That still leaves us about $3-billion short of our $20-billion target. But there’s a whole area of spending we haven’t considered: the billions in spending delivered through the tax system, in the form of credits and exemptions, known as “tax expenditures.” (Finance reckons the cost of these here.) A prime candidate for the chop would be the old age tax credit, now worth more than $2-billion annually. Neither income-related, like the Guaranteed Income Supplement, nor contributory, like the Canada Pension Plan, this is simply free money, paid out to everyone rich or poor, above the age of 65, at the cost of everyone, poor or rich, under. That makes no sense. The credit should be folded into an enriched GIS, at a savings of, say, $1-billion.

Throw in some of the more egregious departures from tax neutrality among the remaining credits — the $120 million subsidy to Labour Sponsored Venture Capital Funds, $365 million to give a lifetime capital gains exemption to farmers and fishermen, $635 million to do the same for small businesses, the $255 million favour to the resource industries through so-called “flow-through” shares, $300 million in tax credits for movie producers, $255 million in special investment tax credits for Atlantic Canada, and so on — and we’re done.

Bear in mind that we’ve really only gone for the low-hanging fruit here. We haven’t touched the $26-billion that goes out the door every year in Old Age Security — like the old age tax credit, it is given out to everyone rich or poor, just because they’re old. Neither have we broached the subject of reforming our unwieldy $22-billion employment insurance system. Whether we will be able to continue to overlook these programs in the years and decades to come, when the fiscal crunch, driven by the aging population, grows more acute, is an open question. But for now we’ve spared them altogether.

As we have much else: neither the $6-billion in transfers to native bands, nor the $3.3-billion in CIDA grants comes under the knife here, though both are widely considered rife with mismanagement, on the theory that people would prefer to see any savings achieved through reform put back into these programs. Likewise, some of the larger tax expenditures, such as the inclusion rate for capital gains, the charitable tax credit, or the zero-rating of groceries under the GST, await more comprehensive reform exercises. For now, we have focused on cutting only the most obviously and overtly harmful spending.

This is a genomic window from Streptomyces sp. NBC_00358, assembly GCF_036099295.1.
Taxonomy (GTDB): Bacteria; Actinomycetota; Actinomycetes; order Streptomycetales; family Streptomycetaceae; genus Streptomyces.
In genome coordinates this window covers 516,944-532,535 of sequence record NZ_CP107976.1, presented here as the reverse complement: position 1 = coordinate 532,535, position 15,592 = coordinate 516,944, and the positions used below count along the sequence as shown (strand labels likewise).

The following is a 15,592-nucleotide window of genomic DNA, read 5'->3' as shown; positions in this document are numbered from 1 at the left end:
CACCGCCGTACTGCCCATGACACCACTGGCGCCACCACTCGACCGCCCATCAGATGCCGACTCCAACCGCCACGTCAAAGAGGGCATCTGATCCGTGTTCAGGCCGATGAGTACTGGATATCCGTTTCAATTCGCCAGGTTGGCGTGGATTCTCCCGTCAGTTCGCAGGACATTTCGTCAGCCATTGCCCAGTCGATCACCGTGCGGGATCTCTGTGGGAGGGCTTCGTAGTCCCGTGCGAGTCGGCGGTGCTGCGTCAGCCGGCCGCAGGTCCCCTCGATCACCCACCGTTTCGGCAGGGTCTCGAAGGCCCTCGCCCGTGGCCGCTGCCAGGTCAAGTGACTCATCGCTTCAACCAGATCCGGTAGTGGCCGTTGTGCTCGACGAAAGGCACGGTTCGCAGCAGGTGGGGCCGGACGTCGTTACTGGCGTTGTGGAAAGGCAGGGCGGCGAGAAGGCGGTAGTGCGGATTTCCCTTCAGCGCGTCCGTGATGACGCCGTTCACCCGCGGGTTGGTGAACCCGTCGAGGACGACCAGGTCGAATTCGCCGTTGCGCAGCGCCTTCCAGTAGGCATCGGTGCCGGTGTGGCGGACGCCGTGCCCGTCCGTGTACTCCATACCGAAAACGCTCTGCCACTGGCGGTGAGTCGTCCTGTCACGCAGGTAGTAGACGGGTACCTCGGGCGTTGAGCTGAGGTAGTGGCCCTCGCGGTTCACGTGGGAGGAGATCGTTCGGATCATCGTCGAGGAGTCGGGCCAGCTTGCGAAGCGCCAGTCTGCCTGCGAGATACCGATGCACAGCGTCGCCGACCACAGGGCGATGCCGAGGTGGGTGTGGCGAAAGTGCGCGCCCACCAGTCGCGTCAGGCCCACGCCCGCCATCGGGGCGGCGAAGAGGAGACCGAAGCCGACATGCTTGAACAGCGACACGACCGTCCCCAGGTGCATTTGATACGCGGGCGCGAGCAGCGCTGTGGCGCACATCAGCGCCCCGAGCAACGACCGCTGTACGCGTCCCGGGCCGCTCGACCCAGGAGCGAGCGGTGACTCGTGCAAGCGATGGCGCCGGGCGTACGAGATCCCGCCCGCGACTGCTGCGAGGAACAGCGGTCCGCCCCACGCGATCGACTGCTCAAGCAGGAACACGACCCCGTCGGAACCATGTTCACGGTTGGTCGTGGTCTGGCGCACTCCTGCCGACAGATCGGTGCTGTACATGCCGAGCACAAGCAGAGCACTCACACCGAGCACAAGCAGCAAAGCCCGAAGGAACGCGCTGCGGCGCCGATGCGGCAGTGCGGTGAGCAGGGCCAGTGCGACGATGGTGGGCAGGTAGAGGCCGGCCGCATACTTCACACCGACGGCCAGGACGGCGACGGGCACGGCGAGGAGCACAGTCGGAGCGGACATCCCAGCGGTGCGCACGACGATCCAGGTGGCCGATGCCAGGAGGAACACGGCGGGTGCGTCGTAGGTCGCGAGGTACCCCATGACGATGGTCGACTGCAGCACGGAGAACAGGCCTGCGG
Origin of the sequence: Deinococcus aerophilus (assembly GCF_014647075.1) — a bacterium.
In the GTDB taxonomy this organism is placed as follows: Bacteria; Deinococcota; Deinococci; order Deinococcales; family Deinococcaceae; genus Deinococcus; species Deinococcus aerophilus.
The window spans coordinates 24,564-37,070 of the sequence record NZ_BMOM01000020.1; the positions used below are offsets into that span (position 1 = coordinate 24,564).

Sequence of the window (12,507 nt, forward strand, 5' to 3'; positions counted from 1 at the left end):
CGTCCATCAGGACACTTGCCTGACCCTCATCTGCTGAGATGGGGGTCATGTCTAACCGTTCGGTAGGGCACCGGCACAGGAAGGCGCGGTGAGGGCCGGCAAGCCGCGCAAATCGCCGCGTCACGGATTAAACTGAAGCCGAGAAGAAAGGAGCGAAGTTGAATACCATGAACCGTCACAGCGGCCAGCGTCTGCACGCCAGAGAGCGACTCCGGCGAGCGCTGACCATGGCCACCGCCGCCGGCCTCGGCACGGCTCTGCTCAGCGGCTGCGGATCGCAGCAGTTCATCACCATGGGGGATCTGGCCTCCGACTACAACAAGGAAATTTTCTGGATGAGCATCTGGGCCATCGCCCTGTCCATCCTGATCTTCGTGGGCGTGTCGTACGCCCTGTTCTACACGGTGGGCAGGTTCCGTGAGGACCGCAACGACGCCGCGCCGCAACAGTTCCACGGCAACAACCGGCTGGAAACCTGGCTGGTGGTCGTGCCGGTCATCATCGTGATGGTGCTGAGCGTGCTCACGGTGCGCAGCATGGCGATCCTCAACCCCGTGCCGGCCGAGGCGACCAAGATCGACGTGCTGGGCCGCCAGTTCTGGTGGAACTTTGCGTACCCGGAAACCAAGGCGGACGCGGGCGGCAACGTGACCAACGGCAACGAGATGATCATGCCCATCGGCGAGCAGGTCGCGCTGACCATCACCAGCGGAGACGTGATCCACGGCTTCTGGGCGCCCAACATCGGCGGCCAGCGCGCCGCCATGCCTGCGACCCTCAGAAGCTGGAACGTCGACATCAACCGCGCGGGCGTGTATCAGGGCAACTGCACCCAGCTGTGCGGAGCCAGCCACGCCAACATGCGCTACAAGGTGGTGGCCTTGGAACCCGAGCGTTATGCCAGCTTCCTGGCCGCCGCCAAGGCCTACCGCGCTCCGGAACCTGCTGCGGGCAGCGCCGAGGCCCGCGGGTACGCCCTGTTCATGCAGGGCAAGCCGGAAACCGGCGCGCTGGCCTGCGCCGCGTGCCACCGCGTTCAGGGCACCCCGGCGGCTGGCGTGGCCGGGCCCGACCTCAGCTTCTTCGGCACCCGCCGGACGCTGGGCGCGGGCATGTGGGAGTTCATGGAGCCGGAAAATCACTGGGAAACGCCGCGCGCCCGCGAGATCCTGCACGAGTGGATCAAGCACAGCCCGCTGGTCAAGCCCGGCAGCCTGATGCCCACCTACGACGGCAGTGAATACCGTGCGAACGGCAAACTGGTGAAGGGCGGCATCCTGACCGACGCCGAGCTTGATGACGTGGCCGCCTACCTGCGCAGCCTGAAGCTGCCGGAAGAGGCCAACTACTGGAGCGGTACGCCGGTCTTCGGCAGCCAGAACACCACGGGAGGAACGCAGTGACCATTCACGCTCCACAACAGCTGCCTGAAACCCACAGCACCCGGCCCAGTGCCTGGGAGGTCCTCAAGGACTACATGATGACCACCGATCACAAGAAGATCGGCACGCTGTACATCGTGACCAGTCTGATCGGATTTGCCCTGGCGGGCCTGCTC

To sum up: hold provincial transfers and departmental spending to about 3% per annum (from 2009 levels); shutter the regional development agencies, make the larger Crown corporations pay their own way, close the corporate welfare spigot — in a word, desubsidize the economy; and enforce some basic principles of fairness and neutrality, and you’re there. As it turns out, the burden is neatly divided into three, roughly equal parts: one-third from the provinces, one-third from the feds, and one-third from everyone else.

There. That wasn’t so hard, was it?

UPDATE: If you want to see what real fiscal conservativism looks like, the Canadian Taxpayers Federation has a plan to balance the budget in three years, rather than the pallid four-year plan outlined here. They’d slash spending all the way to $214-billion by fiscal 2013, including cuts of roughly $5-billion in “grants and contributions,” twice as much as I’ve included.